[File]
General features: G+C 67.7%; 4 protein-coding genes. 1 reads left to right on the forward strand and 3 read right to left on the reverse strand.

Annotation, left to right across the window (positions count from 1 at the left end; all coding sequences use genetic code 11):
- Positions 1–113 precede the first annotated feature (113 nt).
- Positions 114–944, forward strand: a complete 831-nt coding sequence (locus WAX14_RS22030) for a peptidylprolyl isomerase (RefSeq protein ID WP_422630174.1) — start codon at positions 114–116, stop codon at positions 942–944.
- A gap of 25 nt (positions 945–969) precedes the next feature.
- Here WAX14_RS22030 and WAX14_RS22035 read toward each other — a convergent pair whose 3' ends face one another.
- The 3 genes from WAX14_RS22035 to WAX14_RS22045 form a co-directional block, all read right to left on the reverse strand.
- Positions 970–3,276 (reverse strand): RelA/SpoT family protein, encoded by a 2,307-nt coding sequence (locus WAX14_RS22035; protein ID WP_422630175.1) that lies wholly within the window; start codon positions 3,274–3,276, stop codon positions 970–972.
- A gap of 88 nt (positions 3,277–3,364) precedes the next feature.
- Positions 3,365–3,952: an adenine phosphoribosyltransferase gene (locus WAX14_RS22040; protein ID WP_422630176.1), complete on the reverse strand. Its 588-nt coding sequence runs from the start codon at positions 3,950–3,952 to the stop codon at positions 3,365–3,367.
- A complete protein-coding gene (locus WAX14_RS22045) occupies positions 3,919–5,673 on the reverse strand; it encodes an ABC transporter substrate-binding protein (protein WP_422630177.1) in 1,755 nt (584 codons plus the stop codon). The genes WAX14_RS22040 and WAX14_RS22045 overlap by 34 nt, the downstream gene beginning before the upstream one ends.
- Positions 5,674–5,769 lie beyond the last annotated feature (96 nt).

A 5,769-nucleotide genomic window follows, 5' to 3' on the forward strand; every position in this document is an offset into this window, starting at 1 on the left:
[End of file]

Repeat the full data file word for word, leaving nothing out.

General features: G+C 67.7%; 4 protein-coding genes. 1 reads left to right on the forward strand and 3 read right to left on the reverse strand.

Annotation, left to right across the window (positions count from 1 at the left end; all coding sequences use genetic code 11):
- Positions 1–113 precede the first annotated feature (113 nt).
- Positions 114–944, forward strand: a complete 831-nt coding sequence (locus WAX14_RS22030) for a peptidylprolyl isomerase (RefSeq protein ID WP_422630174.1) — start codon at positions 114–116, stop codon at positions 942–944.
- A gap of 25 nt (positions 945–969) precedes the next feature.
- Here WAX14_RS22030 and WAX14_RS22035 read toward each other — a convergent pair whose 3' ends face one another.
- The 3 genes from WAX14_RS22035 to WAX14_RS22045 form a co-directional block, all read right to left on the reverse strand.
- Positions 970–3,276 (reverse strand): RelA/SpoT family protein, encoded by a 2,307-nt coding sequence (locus WAX14_RS22035; protein ID WP_422630175.1) that lies wholly within the window; start codon positions 3,274–3,276, stop codon positions 970–972.
- A gap of 88 nt (positions 3,277–3,364) precedes the next feature.
- Positions 3,365–3,952: an adenine phosphoribosyltransferase gene (locus WAX14_RS22040; protein ID WP_422630176.1), complete on the reverse strand. Its 588-nt coding sequence runs from the start codon at positions 3,950–3,952 to the stop codon at positions 3,365–3,367.
- A complete protein-coding gene (locus WAX14_RS22045) occupies positions 3,919–5,673 on the reverse strand; it encodes an ABC transporter substrate-binding protein (protein WP_422630177.1) in 1,755 nt (584 codons plus the stop codon). The genes WAX14_RS22040 and WAX14_RS22045 overlap by 34 nt, the downstream gene beginning before the upstream one ends.
- Positions 5,674–5,769 lie beyond the last annotated feature (96 nt).

A 5,769-nucleotide genomic window follows, 5' to 3' on the forward strand; every position in this document is an offset into this window, starting at 1 on the left: